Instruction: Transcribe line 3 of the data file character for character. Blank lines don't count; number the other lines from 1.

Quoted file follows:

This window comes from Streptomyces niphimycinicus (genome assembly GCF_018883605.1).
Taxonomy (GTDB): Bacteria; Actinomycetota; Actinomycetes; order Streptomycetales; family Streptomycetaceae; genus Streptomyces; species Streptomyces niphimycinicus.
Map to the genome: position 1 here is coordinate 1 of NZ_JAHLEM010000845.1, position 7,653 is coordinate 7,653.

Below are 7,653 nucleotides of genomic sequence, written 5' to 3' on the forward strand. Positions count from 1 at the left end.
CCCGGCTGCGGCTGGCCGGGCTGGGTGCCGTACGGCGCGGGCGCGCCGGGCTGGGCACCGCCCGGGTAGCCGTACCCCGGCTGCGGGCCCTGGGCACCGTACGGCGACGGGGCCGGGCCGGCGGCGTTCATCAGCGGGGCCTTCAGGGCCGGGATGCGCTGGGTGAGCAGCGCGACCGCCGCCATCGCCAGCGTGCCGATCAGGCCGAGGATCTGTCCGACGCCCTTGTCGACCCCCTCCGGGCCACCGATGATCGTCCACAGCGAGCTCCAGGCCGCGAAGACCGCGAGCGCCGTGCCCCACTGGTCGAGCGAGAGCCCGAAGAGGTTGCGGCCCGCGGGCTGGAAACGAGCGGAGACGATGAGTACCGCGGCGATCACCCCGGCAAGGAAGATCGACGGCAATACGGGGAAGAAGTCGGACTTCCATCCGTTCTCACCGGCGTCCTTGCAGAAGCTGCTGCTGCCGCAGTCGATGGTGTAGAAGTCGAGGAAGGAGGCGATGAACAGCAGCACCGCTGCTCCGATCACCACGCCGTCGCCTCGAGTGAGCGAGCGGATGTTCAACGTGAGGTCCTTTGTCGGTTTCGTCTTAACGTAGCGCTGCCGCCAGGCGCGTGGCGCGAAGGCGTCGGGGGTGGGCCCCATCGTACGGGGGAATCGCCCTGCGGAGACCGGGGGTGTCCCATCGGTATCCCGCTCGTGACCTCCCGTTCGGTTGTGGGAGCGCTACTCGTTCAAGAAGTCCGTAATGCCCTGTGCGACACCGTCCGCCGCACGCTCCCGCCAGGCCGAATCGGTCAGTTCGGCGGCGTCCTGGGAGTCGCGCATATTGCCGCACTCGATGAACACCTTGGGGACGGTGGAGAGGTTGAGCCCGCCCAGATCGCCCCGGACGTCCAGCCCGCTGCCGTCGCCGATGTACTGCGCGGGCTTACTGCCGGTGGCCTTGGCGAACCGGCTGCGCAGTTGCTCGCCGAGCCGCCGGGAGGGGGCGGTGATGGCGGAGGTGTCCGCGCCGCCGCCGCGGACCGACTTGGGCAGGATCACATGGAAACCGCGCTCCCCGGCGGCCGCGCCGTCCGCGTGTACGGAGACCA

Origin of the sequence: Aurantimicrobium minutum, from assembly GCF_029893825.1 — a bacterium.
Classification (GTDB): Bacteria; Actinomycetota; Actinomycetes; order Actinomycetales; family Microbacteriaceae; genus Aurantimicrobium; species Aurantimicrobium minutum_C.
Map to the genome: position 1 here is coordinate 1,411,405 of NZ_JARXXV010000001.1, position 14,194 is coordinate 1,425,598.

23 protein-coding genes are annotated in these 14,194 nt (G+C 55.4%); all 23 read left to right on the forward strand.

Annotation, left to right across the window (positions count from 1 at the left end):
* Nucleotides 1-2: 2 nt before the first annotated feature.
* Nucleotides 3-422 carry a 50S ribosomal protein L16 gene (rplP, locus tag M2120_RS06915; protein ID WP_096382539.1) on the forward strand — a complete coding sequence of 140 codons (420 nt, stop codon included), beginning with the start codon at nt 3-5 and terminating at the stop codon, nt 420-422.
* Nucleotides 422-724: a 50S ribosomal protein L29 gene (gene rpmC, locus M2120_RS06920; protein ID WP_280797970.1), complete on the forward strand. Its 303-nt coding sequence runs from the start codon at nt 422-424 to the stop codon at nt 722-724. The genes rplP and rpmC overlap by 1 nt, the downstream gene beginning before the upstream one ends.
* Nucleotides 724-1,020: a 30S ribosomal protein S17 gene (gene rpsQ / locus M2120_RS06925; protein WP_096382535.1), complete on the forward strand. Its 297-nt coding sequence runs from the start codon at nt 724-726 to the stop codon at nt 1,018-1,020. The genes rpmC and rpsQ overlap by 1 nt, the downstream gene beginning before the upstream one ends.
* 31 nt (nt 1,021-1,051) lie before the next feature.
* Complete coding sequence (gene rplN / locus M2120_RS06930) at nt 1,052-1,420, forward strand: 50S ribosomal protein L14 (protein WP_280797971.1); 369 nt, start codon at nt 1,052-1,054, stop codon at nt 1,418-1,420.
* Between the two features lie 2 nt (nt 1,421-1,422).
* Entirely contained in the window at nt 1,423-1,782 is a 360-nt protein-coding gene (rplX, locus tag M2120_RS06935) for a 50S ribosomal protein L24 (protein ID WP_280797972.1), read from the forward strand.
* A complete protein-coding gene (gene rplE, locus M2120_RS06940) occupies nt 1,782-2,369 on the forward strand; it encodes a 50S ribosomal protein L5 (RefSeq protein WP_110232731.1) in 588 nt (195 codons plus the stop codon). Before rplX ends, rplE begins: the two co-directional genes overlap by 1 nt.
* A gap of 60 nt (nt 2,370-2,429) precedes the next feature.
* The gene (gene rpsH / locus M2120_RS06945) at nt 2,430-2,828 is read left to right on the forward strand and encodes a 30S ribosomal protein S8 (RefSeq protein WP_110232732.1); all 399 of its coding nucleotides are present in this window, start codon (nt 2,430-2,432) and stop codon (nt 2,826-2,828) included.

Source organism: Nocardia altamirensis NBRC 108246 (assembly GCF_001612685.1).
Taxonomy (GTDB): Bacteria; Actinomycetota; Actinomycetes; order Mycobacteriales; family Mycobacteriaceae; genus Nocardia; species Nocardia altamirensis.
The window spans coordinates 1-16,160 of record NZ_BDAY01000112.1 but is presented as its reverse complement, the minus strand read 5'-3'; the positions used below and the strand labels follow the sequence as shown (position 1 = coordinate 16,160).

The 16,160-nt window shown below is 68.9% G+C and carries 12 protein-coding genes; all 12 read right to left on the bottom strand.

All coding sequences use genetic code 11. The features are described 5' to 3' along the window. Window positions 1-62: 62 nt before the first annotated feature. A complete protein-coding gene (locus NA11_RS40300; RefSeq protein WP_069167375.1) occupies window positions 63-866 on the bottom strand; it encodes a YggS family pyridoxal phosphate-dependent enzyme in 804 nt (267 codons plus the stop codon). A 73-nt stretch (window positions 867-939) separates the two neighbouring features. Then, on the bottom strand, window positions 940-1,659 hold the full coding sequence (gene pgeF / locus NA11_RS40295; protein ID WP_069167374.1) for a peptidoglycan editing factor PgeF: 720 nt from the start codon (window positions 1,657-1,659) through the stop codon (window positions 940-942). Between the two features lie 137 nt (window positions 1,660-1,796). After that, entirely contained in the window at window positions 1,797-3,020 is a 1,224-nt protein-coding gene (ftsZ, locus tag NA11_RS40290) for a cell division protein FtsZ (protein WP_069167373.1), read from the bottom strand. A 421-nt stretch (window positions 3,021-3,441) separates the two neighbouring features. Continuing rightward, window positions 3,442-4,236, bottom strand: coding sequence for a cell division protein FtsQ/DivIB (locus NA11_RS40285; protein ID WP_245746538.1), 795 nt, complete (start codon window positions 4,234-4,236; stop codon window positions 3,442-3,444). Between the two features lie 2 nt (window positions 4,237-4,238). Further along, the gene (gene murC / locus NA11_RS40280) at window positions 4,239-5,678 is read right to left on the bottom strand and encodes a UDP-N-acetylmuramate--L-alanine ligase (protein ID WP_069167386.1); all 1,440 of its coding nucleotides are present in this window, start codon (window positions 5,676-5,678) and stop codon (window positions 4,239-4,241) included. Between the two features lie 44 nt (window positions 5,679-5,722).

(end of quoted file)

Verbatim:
Map to the genome: position 1 here is coordinate 1 of NZ_JAHLEM010000845.1, position 7,653 is coordinate 7,653.